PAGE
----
Tag: Asterix

Asterix and the Magic Carpet

Asterix and the Magic Carpet by Albert Uderzo; trans. Anthea Bell & Derek Hockridge (Hodder, 1988) A breezy if inconsequential adventure. Uderzo sends his heroes on a tour of the ancient world and depicts India for the first time, his illustrations proving less cluttered and less exotically Eastern than those of Jean Tabary’s Iznogoud (which gets a shout-out).    

Asterix and the Chariot Race

Asterix and the Chariot Race by Jean-Yves Ferri; ill. Didier Conrad; trans. Adriana Hunter (Orion, 2017) Having survived the transition to new writer and illustrator, Asterix now leaps the last hurdle (in English at least) by finding someone to succeed translator par excellence Anthea Bell. The Chariot Race is the usual good fun—visually expressive, witty and layered.    

Asterix and the Laurel Wreath

Asterix and the Laurel Wreath by Goscinny & Uderzo; trans. Anthea Bell & Derek Hockridge (Orion, 1974); from Les Lauriers de César (Pilote, 1971) One of Goscinny’s more droll stories (a critique of Imperial Rome as witnessed when Asterix and Obelix sell themselves as slaves) done full justice by Uderzo’s distinctive illustration—exquisite attention to background detail coupled with colourful, caricatured…

Lucky Luke: Billy the Kid

Lucky Luke: Billy the Kid by Morris & Goscinny, trans. Luke Spear (Cinebook Ltd, 2006) [Original French language version published in Spirou magazine, 1962] Morris’ illustrations are as playful as ever but Goscinny’s script lacks the usual sparkle, overmuch being made of the central conceit (ie. that notorious outlaw Billy the Kid is an actual child) and in-story repetitions similar…

Asterix and the Missing Scroll

Asterix and the Missing Scroll by Jean-Yves Ferri; Ill. Didier Conrad; trans. Anthea Bell (Orion, 2015) Apart from somehow not packing quite as much into each story, the new Asterix adventures of Ferri and Conrad are superb in capturing the spirit of Goscinny and Uderzo. Our heroes must reinstate to posterity a chapter excised from Caesar’s Gallic memoirs.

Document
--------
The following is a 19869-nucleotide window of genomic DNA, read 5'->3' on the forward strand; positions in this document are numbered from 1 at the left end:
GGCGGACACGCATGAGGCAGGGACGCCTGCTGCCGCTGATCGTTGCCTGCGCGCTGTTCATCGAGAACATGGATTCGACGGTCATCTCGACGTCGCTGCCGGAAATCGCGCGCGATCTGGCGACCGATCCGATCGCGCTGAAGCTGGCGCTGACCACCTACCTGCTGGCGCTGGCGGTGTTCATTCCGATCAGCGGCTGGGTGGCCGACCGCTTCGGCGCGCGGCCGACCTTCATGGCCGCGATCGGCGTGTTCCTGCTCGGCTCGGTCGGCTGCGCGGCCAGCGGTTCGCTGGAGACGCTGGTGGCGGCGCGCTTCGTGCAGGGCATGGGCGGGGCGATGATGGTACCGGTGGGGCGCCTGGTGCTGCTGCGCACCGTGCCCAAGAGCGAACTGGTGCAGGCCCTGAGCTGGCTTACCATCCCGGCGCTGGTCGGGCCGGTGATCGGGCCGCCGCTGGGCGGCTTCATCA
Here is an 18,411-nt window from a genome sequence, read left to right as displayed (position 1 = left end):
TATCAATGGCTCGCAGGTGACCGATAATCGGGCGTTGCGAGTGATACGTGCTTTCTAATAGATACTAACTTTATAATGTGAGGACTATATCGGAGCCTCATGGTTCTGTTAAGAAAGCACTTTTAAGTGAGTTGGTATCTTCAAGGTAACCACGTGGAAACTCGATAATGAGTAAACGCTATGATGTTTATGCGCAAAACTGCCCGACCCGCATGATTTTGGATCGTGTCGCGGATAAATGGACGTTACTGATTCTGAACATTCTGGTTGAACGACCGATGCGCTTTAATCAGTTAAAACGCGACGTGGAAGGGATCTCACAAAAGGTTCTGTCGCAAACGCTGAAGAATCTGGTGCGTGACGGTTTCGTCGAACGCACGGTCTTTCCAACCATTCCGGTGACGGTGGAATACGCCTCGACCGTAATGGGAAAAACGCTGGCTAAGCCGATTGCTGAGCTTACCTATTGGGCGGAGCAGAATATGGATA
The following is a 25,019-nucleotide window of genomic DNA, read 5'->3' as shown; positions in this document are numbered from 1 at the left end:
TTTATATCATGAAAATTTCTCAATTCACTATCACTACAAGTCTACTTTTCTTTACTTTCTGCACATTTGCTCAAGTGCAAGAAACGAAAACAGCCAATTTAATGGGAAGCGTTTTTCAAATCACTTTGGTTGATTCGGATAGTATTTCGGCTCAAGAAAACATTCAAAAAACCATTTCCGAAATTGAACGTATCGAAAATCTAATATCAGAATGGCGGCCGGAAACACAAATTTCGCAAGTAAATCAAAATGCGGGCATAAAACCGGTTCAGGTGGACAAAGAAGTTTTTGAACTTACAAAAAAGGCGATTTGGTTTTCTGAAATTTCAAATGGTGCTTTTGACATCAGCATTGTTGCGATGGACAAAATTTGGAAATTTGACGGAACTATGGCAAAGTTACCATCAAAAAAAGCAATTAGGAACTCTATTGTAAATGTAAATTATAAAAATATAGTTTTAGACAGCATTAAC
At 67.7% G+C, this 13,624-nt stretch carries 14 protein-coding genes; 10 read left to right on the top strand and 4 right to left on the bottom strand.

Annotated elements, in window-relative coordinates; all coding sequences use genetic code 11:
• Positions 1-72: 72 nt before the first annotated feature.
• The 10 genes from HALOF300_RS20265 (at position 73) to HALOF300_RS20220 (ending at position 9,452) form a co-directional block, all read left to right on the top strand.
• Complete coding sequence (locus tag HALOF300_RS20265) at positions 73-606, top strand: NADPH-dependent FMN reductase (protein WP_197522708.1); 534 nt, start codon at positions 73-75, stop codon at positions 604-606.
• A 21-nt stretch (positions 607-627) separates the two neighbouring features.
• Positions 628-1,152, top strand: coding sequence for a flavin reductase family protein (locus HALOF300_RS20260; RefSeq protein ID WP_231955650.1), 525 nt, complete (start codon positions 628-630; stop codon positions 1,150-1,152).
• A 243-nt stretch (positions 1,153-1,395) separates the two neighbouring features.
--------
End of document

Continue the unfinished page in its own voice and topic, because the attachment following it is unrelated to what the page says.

The Wicked Wiles of Iznogoud

The Wicked Wiles of Iznogoud by Goscinny & Tabary (Cinebook, 2008) [first published as “Les complots d’Iznogoud”, Dargaud Editeur Paris, 1967] Six pun-filled tales from ancient Baghdad as the wicked protagonist Iznogoud (think Dick Dastardly) is repeatedly thwarted in his nefarious plans to depose the caliph. Goscinny’s imagination is clearly in evidence but the stories lack the scope of his…

42 Word Review: The Daltons Redeem Themselves by Morris & Goscinny

The Daltons Redeem Themselves by Morris & Goscinny, trans. Erica Jeffrey (Cinebook Ltd, 2012) [from Les Dalton se rachétent, Dargaud Editeur Paris, 1971] For Asterix junkies who’ve been in withdrawal since René Goscinny’s death in 1977, a retrospective fix now exists in the translation of his collaborations with artist Morris on the American wild west Lucky Luke series: different characters…